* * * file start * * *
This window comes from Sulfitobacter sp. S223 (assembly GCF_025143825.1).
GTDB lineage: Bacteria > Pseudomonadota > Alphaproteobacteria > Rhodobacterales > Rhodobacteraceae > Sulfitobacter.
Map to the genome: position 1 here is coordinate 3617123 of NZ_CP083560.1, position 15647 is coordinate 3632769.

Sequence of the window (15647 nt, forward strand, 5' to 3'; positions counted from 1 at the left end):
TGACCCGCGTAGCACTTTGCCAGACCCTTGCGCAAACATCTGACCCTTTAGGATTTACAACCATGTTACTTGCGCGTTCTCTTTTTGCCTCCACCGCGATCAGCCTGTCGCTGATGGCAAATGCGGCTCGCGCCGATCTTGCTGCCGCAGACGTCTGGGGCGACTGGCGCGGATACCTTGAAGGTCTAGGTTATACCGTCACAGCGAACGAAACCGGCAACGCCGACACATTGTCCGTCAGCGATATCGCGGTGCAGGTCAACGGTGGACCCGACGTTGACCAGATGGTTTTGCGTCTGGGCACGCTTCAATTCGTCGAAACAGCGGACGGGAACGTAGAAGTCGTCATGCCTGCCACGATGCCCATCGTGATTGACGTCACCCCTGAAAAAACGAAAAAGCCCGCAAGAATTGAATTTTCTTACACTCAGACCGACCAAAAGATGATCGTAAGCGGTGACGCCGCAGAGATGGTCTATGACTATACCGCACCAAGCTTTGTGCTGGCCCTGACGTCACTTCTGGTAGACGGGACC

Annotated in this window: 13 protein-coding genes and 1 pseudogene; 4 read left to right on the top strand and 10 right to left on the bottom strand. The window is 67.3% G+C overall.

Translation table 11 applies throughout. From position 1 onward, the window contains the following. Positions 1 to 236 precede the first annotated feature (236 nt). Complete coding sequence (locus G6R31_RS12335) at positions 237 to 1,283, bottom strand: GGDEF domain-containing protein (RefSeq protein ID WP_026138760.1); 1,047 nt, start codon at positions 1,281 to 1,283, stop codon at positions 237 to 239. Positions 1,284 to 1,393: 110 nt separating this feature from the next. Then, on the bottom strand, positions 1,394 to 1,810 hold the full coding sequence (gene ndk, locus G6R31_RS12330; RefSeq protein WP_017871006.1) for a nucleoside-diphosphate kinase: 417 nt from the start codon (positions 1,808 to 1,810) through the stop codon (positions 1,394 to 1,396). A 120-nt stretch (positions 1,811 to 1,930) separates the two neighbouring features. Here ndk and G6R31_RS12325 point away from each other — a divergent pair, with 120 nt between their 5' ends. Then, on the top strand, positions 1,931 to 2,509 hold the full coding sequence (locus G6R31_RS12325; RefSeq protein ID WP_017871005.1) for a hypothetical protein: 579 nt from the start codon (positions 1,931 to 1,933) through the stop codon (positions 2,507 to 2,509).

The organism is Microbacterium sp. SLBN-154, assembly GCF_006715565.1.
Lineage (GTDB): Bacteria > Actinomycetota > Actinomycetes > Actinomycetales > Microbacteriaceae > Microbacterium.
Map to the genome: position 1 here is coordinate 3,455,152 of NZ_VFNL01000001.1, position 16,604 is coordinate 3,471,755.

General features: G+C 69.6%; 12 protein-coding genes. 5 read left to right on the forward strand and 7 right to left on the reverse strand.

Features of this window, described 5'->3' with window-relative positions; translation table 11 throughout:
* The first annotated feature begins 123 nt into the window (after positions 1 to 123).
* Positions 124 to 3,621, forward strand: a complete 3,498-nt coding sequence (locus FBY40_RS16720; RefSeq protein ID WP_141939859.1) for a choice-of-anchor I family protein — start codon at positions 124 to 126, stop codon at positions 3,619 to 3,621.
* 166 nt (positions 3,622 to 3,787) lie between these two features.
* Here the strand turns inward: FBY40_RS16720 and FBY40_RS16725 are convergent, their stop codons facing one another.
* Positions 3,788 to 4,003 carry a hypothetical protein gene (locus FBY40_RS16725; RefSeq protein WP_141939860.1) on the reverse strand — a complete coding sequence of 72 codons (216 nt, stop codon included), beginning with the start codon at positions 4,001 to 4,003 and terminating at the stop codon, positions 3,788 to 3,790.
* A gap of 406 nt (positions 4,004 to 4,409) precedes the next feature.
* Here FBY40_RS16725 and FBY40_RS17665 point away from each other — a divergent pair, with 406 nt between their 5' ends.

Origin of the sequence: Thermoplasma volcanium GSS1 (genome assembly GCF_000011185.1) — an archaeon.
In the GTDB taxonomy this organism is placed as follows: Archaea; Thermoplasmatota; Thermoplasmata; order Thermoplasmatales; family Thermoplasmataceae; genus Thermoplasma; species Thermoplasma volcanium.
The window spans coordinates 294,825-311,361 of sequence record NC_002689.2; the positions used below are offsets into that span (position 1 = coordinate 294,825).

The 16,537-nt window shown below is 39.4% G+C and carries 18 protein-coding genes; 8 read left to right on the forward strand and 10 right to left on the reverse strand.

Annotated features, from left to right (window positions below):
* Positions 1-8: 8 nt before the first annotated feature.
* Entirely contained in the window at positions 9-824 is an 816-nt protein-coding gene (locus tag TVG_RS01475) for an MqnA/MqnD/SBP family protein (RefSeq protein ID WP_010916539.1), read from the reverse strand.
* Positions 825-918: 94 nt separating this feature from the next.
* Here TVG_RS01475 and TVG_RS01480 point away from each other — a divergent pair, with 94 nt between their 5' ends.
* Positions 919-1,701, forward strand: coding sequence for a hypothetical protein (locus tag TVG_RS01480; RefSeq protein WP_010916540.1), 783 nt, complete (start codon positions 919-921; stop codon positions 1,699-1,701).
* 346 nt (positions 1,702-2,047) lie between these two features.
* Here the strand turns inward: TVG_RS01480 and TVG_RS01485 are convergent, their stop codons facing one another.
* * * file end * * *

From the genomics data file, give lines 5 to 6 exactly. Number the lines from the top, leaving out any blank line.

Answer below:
TGACCCGCGTAGCACTTTGCCAGACCCTTGCGCAAACATCTGACCCTTTAGGATTTACAACCATGTTACTTGCGCGTTCTCTTTTTGCCTCCACCGCGATCAGCCTGTCGCTGATGGCAAATGCGGCTCGCGCCGATCTTGCTGCCGCAGACGTCTGGGGCGACTGGCGCGGATACCTTGAAGGTCTAGGTTATACCGTCACAGCGAACGAAACCGGCAACGCCGACACATTGTCCGTCAGCGATATCGCGGTGCAGGTCAACGGTGGACCCGACGTTGACCAGATGGTTTTGCGTCTGGGCACGCTTCAATTCGTCGAAACAGCGGACGGGAACGTAGAAGTCGTCATGCCTGCCACGATGCCCATCGTGATTGACGTCACCCCTGAAAAAACGAAAAAGCCCGCAAGAATTGAATTTTCTTACACTCAGACCGACCAAAAGATGATCGTAAGCGGTGACGCCGCAGAGATGGTCTATGACTATACCGCACCAAGCTTTGTGCTGGCCCTGACGTCACTTCTGGTAGACGGGACC

Annotated in this window: 13 protein-coding genes and 1 pseudogene; 4 read left to right on the top strand and 10 right to left on the bottom strand. The window is 67.3% G+C overall.